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Hi,

Is it possible to set an interrupt to go off every x number of microseconds? I've searched some and not found anything.

Or is there anyway to get something like a millis() function for micros? Right now I use 2 calls to millis and subtract the difference to get an approx microsend count.

Thanks.
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the timer that drives millis() ticks every 4 microseconds, but only interrupts on overflows (256 ticks, which is "about" 1 millisecond.)  Interrupting every microsecond would probably be a bad idea, but you can get a higher resolution clock by reading the timer and timer overflow directly instead of using millis(); I'll see if I can come up with a concise example.

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This seems to work ok:
Code:
/*
 * High precision time demo
 */

extern volatile unsigned long timer0_overflow_count;

unsigned long hpticks (void)
{
    return (timer0_overflow_count << 8) + TCNT0;
}
void setup (void)
{
    Serial.begin(38400);
}

void loop (void)
{
    unsigned long hptime, mstime;

    if (Serial.read() > 0) {
        mstime = millis();
        hptime = hpticks()*4; // convert ticks to microseconds
        Serial.print("millis = ");
        Serial.print(mstime);
        Serial.print(",  high precision time = ");
        Serial.print(hptime);
        Serial.println(" ");
    }
}
Code:
And from the serial monitor:

millis = 2948,  high precision time = 2948816
millis = 7030,  high precision time = 7031796
millis = 17497,  high precision time = 17497508
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awesome!

thanks very much for that function westfw.  its pretty much exactly what i was looking for.  here's a question:

what timespan do those ticks represent?  from what i gather, they are about 4 usecs, is that right?  i plan on using this function to determine when to send a pulse for a stepper that needs < 1 milli resolution, so hopefully it will work for that.

thanks!
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nevermind... i posted that before i read the rest of your code.  i think i got it now.
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hey, just wanted to say thanks again for your help.  with this function, i was able to get non-blocking stepper control working!!!  if you've ever used the built-in stepper library for arduino, you know that its blocking... ie you either have to call each step manually, or just deal with waiting until the steps are done to do more stuff.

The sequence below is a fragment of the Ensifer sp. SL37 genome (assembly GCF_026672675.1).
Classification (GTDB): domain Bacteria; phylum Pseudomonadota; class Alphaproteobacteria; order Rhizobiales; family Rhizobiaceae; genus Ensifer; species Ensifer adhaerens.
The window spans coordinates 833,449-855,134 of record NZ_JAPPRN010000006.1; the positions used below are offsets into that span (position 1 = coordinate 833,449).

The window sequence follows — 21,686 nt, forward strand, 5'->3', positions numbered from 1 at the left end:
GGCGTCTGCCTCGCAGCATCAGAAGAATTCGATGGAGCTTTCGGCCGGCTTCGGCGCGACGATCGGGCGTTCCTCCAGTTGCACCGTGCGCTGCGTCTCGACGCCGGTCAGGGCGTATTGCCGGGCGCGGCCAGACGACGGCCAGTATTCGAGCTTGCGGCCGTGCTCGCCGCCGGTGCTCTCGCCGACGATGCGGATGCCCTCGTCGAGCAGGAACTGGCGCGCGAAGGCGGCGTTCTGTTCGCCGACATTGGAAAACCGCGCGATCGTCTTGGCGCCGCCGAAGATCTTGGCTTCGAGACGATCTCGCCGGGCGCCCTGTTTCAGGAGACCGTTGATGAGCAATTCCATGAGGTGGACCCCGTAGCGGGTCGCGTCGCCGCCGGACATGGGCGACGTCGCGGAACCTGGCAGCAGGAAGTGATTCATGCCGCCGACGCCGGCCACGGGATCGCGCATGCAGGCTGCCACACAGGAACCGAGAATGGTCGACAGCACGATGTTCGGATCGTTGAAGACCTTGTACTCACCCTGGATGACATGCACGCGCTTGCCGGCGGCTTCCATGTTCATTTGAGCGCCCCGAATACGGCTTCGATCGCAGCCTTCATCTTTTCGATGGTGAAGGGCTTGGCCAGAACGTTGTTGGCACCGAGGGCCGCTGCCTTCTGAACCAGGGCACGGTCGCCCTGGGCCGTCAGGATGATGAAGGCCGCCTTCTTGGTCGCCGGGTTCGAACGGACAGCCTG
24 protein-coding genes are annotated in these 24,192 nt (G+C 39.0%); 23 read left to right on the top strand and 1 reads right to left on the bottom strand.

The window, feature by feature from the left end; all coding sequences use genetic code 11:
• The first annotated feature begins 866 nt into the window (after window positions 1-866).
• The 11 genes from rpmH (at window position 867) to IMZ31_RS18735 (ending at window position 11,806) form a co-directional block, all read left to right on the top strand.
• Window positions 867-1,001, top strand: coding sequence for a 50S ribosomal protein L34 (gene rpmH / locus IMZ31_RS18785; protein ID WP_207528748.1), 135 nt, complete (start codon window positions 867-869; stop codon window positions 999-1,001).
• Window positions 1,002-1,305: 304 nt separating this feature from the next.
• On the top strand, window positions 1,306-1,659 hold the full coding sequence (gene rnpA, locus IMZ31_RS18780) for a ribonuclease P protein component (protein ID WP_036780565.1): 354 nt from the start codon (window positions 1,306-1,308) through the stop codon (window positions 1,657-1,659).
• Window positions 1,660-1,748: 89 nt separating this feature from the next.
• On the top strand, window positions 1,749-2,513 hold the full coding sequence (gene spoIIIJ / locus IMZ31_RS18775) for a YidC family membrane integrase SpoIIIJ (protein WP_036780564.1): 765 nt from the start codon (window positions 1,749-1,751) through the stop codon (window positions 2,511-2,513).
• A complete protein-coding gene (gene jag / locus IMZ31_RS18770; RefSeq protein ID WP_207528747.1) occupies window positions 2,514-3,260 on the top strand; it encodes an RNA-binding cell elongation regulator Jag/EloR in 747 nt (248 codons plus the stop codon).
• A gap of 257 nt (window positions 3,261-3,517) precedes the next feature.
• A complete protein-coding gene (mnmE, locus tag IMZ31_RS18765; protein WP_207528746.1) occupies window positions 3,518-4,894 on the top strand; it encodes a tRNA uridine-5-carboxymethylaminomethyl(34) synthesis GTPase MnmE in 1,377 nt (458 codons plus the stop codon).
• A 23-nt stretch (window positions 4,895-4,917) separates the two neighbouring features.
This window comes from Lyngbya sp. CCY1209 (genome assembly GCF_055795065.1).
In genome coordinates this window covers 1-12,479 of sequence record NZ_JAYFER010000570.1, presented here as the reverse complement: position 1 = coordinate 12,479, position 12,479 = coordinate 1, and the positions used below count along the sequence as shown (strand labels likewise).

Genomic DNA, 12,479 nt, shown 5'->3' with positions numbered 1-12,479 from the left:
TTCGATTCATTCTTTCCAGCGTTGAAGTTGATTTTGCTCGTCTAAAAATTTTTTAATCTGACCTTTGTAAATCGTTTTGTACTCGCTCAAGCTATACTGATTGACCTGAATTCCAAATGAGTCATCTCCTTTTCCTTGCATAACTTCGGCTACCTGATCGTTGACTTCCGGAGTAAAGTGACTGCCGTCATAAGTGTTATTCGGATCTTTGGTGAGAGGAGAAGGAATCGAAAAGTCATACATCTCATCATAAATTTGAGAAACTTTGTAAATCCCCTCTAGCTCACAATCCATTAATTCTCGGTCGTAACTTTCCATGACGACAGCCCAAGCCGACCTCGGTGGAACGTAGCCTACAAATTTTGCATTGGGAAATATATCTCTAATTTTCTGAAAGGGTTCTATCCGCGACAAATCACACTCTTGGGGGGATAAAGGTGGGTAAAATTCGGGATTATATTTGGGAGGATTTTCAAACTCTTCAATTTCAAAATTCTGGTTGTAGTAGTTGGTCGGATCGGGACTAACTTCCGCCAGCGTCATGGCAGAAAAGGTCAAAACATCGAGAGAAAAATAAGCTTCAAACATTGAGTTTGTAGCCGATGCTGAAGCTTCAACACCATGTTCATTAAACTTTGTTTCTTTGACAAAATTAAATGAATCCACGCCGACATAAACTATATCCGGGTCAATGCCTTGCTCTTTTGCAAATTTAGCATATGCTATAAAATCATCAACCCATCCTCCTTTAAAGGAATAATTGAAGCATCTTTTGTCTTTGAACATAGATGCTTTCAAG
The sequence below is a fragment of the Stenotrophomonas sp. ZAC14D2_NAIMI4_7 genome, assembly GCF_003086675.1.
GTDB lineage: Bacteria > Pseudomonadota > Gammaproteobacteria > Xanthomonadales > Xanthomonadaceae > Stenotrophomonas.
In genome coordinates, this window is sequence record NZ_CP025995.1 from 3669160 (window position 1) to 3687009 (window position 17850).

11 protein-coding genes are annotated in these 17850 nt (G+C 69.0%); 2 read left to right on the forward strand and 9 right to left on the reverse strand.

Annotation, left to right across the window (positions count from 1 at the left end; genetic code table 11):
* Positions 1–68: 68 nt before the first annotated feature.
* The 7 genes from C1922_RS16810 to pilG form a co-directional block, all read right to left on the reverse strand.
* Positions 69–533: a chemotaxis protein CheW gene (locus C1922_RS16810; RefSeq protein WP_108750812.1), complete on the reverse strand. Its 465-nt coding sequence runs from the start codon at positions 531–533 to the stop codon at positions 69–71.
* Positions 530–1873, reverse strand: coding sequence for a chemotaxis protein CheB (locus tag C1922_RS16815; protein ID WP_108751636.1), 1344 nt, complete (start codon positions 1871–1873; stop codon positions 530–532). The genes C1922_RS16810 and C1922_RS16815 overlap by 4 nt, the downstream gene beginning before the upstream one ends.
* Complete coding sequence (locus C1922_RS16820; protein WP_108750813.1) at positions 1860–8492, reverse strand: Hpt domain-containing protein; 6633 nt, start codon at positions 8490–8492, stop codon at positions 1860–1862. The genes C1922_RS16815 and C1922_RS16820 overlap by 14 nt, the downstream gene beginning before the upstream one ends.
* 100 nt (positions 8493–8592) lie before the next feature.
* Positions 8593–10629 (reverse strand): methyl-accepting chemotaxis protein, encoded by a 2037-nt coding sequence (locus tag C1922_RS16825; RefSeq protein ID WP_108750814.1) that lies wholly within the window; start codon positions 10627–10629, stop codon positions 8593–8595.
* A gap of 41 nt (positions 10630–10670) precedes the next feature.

using this function, i made a class so that you simply do if(stepper.canStep()) stepper.step();  and the stepper will step at the appropriate time, at the appropriate RPM.  this is nice because you can do things like control multiple steppers independently, etc.

more info, video, and code in blog post: http://builders.reprap.org/2007/11/non-blocking-stepper-control.html
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This code doesn't seem to work any more.  I get an error when compiling: undefined reference to 'timer0_overflow_count'

Any suggestions on how to fix this?

Thanks,
Mike
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I managed to work out my own solution, but I'd still be interested in why timer0_overflow_count doesn't seem to exist anymore.

My code for the curious:
Code:
 double tElapsed=0;
  
  //Refer to document http://www.atmel.com/dyn/resources/prod_documents/doc7530.pdf
  TCCR1A=0; //set WGM mode to normal. Refer to table 15-4 of above doc
  TCCR1B=B100; //set prescaler = 256.  Refer to table 15-5 of above doc
  int prescaler=256;
  TCNT1=0; //set timer to 0. This is a 16 bit timer. Timer overflows at 1.048 seconds with prescaler=256

//...time an event or some code
  
  tElapsed = TCNT1*1.0/16E6*prescaler; //time in seconds
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Hi MikeD,

Floating point is wasteful processing time (and memory) and should be avoided if possible in code that is time critical. Also, the code posted above uses a prescaler of 256 so with a 16mhz clock it can have an error of up to 127 microseconds.

Here is a thread that has a discussion on precise timing on the Arduino: http://www.arduino.cc/cgi-bin/yabb2/YaBB.pl?num=1226014847
« Last Edit: December 24, 2008, 08:01:59 am by mem » Logged

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Quote
I'd still be interested in why timer0_overflow_count doesn't seem to exist anymore.
The old timer0/millis() algorithms had a significant problem with integer overflows after sketches had been running for "a while."  In 0012, the way times were calculated was changed to fix this, and in the process it eliminated the timer0_overflow_count()
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